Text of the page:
On checking how to get to the game I discovered that Luzhniki is only around six miles from my flat and so that made it within walking distance. I prefer to get around on foot if I can as you see a lot more that way. On setting off the first part of the route was easy to follow as I’d done it before on a visit to the Darwin Museum earlier in the year. The main attraction of that museum is bad taxidermy and if that is one of your niche interests then I can recommend a visit.

Further along the route took me through a park that has a small football ground in that I noted for future games and a large chess board that nobody had much interest in. Russia has seemed to dominate the chess world for as long as I’ve been aware of the game and so I’d have though that it would have been a popular attraction. Maybe Covid has caused it to be moth-balled for a while.

As I neared the river that provides a boundary to the complex the path took me through some woods. I spotted a well-worn, but un-marked path that looked like a short-cut. As invariably happens it didn’t work out exactly as I’d planned with the trail petering out and me having to scramble down a steep and muddy embankment, grabbing on to tree trunks and branches to stop me going arse over tit.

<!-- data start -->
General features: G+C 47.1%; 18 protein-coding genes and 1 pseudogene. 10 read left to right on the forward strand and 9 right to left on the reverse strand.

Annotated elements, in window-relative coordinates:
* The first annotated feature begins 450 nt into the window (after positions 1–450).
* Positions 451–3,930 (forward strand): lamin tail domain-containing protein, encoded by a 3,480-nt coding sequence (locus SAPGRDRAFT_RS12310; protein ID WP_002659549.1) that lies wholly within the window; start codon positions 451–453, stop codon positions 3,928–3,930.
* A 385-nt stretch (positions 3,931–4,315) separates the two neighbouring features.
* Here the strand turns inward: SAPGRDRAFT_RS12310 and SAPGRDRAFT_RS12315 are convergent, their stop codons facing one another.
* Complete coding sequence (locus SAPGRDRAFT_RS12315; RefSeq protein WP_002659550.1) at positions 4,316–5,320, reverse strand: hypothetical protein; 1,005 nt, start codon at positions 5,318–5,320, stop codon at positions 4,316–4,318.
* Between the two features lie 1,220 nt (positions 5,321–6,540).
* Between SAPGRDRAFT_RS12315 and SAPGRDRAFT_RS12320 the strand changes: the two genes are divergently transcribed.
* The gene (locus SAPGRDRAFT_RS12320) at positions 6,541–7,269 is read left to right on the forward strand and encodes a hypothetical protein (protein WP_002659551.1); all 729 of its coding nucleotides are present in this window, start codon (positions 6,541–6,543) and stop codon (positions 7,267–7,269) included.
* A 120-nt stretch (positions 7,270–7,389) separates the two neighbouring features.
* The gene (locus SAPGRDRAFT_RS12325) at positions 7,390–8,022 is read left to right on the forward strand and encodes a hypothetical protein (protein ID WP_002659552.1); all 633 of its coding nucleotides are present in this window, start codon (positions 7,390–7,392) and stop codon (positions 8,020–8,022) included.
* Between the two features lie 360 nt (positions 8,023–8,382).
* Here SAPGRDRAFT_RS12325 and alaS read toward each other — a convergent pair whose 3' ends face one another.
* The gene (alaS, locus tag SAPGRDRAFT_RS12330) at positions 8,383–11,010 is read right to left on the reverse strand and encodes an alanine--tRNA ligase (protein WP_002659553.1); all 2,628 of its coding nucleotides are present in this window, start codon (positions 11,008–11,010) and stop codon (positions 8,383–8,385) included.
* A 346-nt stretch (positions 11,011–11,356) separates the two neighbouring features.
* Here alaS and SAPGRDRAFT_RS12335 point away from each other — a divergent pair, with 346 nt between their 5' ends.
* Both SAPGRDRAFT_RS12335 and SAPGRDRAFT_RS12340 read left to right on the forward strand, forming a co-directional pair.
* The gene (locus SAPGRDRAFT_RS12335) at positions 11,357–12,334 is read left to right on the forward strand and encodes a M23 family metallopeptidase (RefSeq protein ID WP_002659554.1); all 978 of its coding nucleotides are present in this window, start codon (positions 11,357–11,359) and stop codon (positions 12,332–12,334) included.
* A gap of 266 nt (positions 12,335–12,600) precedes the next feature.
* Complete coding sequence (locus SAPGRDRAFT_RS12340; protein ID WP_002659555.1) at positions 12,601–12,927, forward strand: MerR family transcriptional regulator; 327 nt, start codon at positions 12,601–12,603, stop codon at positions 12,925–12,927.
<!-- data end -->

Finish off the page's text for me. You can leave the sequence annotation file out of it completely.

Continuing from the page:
Once at the bottom I re-joined the tracks that I should never have left and crossed the river by way of a walkway attached to the outside of the metro line. The river was busy with tour boats, one of them holding some sort of boom-boom-boom party where all the attendees were dancing in a huddle and waving their arms in the air. The noise was so loud that, if they were so inclined, the passengers on any of the other boats within a couple of hundred yards could have partied along as well.